07
of 11

Utahraptor Was (Almost Certainly) Covered in Feathers

utahraptor
Utahraptor (Emily Willoughby).

Befitting their kinship with the first prehistoric birds, most, if not all, raptors of the late Cretaceous period, like Deinonychus and Velociraptor, were covered with feathers, at least during certain stages of their life cycles. Although no direct evidence has been adduced for Utahraptor possessing feathers, they were almost certainly present, if only in hatchlings or juveniles—and the odds are that full-grown adults were plushly feathered as well, making them look a bit like giant turkeys.

08
of 11

Utahraptor is the Star of the Novel "Raptor Red"

Though the honor of its discovery went to James Kirkland (see above), Utahraptor was actually named by another eminent paleontologist, Robert Bakker—who then went on to make a female Utahraptor the main protagonist of his adventure novel Raptor Red. Correcting the historical record (and the errors perpetrated by movies like Jurassic Park), Bakker's Utahraptor is a fully fleshed-out individual, not evil or malicious by nature but simply trying to survive in its harsh environment.

09
of 11

Utahraptor Was a Close Relative of Achillobator

achillobator
Achillobator (Matt Martyniuk).

Thanks to the vagaries of continental drift, most of the North American dinosaurs of the Cretaceous period had similar-looking counterparts in Europe and Asia. In the case of Utahraptor, the ringer was the much later Achillobator of central Asia, which was slightly smaller (only about 15 feet from head to tail) but possessed some odd anatomical quirks of its own, notably the extra-thick Achilles tendons in its heels (which doubtless came in handy when it was gutting prey like Protoceratops) from which it derives its name.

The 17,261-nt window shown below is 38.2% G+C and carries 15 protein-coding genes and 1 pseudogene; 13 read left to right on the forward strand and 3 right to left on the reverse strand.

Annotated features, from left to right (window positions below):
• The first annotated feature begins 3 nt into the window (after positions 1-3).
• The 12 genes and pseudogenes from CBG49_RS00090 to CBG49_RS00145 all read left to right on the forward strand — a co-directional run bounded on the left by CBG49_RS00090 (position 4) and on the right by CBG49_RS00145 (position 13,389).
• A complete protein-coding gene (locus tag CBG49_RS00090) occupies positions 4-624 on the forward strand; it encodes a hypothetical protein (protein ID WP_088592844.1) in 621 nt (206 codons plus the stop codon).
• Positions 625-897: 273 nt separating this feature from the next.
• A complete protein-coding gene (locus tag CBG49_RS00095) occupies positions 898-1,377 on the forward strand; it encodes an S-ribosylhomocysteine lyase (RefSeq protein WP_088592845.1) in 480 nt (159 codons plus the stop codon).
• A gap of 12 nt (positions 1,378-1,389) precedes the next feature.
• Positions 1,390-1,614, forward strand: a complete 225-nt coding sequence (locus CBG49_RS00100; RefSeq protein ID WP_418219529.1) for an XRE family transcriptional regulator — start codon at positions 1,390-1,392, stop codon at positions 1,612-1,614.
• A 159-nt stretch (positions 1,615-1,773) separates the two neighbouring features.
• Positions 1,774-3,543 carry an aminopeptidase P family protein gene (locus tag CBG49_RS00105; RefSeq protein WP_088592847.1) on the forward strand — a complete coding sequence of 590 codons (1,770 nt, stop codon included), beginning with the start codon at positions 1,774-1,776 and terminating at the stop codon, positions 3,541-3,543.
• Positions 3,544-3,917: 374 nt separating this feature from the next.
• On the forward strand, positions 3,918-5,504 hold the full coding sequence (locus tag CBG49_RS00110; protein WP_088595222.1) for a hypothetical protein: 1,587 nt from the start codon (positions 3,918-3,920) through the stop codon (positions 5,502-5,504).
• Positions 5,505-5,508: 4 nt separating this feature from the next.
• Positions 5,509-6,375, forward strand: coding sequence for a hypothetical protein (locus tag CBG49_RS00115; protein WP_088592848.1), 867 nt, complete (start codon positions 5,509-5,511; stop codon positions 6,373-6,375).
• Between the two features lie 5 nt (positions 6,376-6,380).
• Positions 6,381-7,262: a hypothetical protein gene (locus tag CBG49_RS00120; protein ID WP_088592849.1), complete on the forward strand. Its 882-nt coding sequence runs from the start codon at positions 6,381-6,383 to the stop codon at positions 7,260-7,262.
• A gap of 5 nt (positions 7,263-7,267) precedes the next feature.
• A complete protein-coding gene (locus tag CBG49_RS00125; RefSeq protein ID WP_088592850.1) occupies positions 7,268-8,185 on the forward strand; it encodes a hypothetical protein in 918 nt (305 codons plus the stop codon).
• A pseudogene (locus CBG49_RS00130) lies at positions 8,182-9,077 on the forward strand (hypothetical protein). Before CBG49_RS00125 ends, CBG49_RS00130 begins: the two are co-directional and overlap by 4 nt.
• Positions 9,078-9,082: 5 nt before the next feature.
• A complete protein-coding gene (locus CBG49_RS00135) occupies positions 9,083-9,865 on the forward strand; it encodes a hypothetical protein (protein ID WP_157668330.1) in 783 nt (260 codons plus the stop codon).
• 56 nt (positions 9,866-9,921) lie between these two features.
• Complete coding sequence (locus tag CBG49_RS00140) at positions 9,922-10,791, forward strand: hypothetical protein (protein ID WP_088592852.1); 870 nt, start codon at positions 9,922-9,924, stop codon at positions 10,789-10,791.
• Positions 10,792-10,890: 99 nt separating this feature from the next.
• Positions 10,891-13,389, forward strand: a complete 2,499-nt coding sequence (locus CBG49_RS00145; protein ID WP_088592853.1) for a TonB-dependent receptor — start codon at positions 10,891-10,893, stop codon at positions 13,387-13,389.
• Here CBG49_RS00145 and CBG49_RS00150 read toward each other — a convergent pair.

10
of 11

Utahraptor Probably Had a Warm-Blooded Metabolism

utahraptor
Flickr

Today, most paleontologists agree that the meat-eating dinosaurs of the Mesozoic Era possessed some kind of warm-blooded metabolism—perhaps not the robust physiology of modern cats, dogs and humans, but something intermediate between reptiles and mammals. As a large, feathered, actively predatory theropod, Utahraptor was almost certainly warm-blooded, which would have been bad news for its presumably cold-blooded, plant-munching prey.

11
of 11

No One Knows if Utahraptor Hunted in Packs

utahraptor
Two Utahraptors trying to take down a Brontomerus (Wikimedia Commons).

Since only isolated individuals of Utahraptor have been discovered, positing any kind of pack behavior is a delicate matter (as it is for any theropod dinosaur of the Mesozoic Era). However, there's strong evidence that the closely related North American raptor Deinonychus hunted in packs to bring down larger prey (like Tenontosaurus), and it may well be the case that pack hunting (and primitive social behavior) defined raptors every bit as much as their feathers and the curved claws on their hind feet!